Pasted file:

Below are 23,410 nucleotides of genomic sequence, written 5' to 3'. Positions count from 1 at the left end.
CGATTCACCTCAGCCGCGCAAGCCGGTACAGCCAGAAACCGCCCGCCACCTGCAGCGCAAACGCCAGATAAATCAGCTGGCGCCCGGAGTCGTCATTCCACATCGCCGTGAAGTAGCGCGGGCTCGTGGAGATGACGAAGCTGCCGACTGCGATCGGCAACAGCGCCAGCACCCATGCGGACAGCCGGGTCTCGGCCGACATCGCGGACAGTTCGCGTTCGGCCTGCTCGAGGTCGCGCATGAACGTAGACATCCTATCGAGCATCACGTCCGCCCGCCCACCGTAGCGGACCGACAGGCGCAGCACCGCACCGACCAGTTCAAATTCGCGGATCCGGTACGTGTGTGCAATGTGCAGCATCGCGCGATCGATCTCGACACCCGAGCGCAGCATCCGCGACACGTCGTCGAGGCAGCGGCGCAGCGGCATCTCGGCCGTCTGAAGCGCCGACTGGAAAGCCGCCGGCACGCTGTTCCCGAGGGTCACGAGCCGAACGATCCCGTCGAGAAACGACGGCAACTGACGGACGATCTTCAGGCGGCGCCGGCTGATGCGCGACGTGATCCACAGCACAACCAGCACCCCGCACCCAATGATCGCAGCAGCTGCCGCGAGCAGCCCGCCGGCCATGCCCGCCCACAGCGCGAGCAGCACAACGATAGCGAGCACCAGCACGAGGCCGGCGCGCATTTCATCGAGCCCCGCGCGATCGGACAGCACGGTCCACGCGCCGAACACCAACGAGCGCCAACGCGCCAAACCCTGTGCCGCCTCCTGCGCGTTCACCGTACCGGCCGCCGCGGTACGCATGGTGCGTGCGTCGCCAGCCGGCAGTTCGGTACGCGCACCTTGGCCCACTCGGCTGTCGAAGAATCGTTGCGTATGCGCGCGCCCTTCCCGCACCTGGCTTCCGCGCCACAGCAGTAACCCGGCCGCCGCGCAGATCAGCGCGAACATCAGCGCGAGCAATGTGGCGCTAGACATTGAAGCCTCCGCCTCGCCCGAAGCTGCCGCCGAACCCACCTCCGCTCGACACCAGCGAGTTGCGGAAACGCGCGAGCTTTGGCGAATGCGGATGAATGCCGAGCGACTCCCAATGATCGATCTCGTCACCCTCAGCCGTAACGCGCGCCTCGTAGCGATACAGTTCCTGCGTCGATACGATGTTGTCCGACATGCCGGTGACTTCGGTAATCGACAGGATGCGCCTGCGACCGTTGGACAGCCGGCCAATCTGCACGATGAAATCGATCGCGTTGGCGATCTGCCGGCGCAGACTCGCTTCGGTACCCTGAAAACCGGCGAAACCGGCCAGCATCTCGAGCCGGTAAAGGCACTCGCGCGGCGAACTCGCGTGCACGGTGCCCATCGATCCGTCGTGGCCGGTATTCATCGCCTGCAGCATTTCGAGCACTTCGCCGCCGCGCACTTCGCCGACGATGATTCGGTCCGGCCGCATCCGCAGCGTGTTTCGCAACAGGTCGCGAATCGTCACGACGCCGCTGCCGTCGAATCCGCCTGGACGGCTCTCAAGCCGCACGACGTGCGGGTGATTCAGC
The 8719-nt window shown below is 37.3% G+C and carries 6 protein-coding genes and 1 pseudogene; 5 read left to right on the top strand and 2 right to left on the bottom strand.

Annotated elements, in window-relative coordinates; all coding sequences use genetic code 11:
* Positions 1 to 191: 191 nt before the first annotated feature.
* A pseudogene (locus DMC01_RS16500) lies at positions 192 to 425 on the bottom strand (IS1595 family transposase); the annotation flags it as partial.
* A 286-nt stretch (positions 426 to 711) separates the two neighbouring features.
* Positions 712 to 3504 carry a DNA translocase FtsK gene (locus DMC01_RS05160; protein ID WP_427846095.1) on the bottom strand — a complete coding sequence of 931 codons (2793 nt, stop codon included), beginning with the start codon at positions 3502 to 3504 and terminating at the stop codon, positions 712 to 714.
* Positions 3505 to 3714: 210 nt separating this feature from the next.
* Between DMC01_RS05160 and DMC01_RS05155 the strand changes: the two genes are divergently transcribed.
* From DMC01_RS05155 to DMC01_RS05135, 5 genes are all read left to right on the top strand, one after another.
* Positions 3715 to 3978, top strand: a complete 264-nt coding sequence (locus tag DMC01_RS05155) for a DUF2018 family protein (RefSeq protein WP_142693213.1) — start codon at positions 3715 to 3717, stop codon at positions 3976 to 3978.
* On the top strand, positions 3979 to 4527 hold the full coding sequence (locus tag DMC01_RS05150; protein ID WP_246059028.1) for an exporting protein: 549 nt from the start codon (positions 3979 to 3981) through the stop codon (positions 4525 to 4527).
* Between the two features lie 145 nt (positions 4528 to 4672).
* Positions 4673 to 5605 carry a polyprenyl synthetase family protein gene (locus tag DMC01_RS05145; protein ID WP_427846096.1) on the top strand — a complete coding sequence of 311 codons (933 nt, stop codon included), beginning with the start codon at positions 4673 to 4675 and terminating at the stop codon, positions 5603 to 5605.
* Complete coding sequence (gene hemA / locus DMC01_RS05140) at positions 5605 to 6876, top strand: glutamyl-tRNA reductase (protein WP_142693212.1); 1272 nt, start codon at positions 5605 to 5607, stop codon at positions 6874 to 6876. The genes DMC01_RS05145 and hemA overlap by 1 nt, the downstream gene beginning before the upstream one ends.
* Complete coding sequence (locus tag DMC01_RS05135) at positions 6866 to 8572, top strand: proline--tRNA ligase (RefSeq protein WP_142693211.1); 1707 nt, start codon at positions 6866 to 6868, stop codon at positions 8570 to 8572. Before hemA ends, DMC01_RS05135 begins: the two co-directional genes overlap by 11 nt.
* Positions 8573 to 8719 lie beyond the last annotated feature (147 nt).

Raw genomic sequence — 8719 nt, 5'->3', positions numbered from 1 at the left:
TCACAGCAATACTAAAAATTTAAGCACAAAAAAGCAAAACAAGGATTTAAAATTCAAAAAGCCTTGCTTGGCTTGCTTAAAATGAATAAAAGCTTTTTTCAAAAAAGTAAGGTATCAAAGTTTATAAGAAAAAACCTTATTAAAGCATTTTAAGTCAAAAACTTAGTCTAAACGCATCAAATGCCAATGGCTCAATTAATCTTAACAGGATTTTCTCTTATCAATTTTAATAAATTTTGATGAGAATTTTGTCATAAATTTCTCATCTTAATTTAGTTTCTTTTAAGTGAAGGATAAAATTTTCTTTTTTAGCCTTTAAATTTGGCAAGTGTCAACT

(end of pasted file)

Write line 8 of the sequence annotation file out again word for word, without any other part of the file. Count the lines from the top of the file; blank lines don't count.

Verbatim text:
* Positions 712 to 3504 carry a DNA translocase FtsK gene (locus DMC01_RS05160; protein ID WP_427846095.1) on the bottom strand — a complete coding sequence of 931 codons (2793 nt, stop codon included), beginning with the start codon at positions 3502 to 3504 and terminating at the stop codon, positions 712 to 714.